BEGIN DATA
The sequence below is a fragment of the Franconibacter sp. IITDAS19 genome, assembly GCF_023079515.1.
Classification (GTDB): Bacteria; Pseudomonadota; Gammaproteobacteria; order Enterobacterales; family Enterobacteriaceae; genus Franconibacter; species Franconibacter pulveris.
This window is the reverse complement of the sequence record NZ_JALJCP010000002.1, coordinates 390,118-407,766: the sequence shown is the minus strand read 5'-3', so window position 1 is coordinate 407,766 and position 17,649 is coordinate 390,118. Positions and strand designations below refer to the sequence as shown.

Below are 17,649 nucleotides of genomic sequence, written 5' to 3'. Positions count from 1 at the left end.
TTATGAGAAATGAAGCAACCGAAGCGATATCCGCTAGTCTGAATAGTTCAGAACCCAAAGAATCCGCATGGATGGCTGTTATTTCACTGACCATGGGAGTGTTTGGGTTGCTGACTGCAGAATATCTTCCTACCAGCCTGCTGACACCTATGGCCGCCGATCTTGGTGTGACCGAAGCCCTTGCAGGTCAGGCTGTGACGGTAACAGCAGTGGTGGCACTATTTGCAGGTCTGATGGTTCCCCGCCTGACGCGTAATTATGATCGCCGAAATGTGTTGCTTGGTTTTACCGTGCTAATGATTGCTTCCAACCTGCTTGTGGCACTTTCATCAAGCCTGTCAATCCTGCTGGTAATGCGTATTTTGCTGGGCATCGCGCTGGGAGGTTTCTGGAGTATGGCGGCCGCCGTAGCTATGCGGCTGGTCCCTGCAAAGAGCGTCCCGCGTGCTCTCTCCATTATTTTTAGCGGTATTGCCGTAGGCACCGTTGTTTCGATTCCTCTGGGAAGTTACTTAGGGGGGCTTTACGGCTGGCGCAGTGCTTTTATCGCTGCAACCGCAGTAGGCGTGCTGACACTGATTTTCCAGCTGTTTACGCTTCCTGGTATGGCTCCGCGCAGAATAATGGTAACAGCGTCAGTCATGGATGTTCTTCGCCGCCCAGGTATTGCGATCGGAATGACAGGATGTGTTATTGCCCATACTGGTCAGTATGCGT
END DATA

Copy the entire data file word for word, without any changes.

The sequence below is a fragment of the Franconibacter sp. IITDAS19 genome, assembly GCF_023079515.1.
Classification (GTDB): Bacteria; Pseudomonadota; Gammaproteobacteria; order Enterobacterales; family Enterobacteriaceae; genus Franconibacter; species Franconibacter pulveris.
This window is the reverse complement of the sequence record NZ_JALJCP010000002.1, coordinates 390,118-407,766: the sequence shown is the minus strand read 5'-3', so window position 1 is coordinate 407,766 and position 17,649 is coordinate 390,118. Positions and strand designations below refer to the sequence as shown.

Below are 17,649 nucleotides of genomic sequence, written 5' to 3'. Positions count from 1 at the left end.
TTATGAGAAATGAAGCAACCGAAGCGATATCCGCTAGTCTGAATAGTTCAGAACCCAAAGAATCCGCATGGATGGCTGTTATTTCACTGACCATGGGAGTGTTTGGGTTGCTGACTGCAGAATATCTTCCTACCAGCCTGCTGACACCTATGGCCGCCGATCTTGGTGTGACCGAAGCCCTTGCAGGTCAGGCTGTGACGGTAACAGCAGTGGTGGCACTATTTGCAGGTCTGATGGTTCCCCGCCTGACGCGTAATTATGATCGCCGAAATGTGTTGCTTGGTTTTACCGTGCTAATGATTGCTTCCAACCTGCTTGTGGCACTTTCATCAAGCCTGTCAATCCTGCTGGTAATGCGTATTTTGCTGGGCATCGCGCTGGGAGGTTTCTGGAGTATGGCGGCCGCCGTAGCTATGCGGCTGGTCCCTGCAAAGAGCGTCCCGCGTGCTCTCTCCATTATTTTTAGCGGTATTGCCGTAGGCACCGTTGTTTCGATTCCTCTGGGAAGTTACTTAGGGGGGCTTTACGGCTGGCGCAGTGCTTTTATCGCTGCAACCGCAGTAGGCGTGCTGACACTGATTTTCCAGCTGTTTACGCTTCCTGGTATGGCTCCGCGCAGAATAATGGTAACAGCGTCAGTCATGGATGTTCTTCGCCGCCCAGGTATTGCGATCGGAATGACAGGATGTGTTATTGCCCATACTGGTCAGTATGCGT